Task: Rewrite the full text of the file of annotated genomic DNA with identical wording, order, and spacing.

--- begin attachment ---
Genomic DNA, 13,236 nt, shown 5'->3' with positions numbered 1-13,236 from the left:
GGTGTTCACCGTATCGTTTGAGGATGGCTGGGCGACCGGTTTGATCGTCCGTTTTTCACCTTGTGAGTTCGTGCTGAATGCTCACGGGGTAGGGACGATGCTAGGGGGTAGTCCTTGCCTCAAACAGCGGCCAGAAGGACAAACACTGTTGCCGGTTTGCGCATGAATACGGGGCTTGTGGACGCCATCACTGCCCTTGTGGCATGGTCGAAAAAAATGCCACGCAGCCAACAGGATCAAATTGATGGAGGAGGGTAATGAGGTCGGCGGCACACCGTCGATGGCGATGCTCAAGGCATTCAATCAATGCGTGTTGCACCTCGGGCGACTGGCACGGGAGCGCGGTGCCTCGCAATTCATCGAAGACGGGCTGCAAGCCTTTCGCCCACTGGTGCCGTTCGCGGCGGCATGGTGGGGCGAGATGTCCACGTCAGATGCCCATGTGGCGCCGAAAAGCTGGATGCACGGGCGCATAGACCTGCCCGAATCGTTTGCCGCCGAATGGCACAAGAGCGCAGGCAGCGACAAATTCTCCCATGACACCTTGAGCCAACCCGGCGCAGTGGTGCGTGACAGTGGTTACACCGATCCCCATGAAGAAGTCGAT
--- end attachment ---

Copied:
Genomic DNA, 13,236 nt, shown 5'->3' with positions numbered 1-13,236 from the left:
GGTGTTCACCGTATCGTTTGAGGATGGCTGGGCGACCGGTTTGATCGTCCGTTTTTCACCTTGTGAGTTCGTGCTGAATGCTCACGGGGTAGGGACGATGCTAGGGGGTAGTCCTTGCCTCAAACAGCGGCCAGAAGGACAAACACTGTTGCCGGTTTGCGCATGAATACGGGGCTTGTGGACGCCATCACTGCCCTTGTGGCATGGTCGAAAAAAATGCCACGCAGCCAACAGGATCAAATTGATGGAGGAGGGTAATGAGGTCGGCGGCACACCGTCGATGGCGATGCTCAAGGCATTCAATCAATGCGTGTTGCACCTCGGGCGACTGGCACGGGAGCGCGGTGCCTCGCAATTCATCGAAGACGGGCTGCAAGCCTTTCGCCCACTGGTGCCGTTCGCGGCGGCATGGTGGGGCGAGATGTCCACGTCAGATGCCCATGTGGCGCCGAAAAGCTGGATGCACGGGCGCATAGACCTGCCCGAATCGTTTGCCGCCGAATGGCACAAGAGCGCAGGCAGCGACAAATTCTCCCATGACACCTTGAGCCAACCCGGCGCAGTGGTGCGTGACAGTGGTTACACCGATCCCCATGAAGAAGTCGAT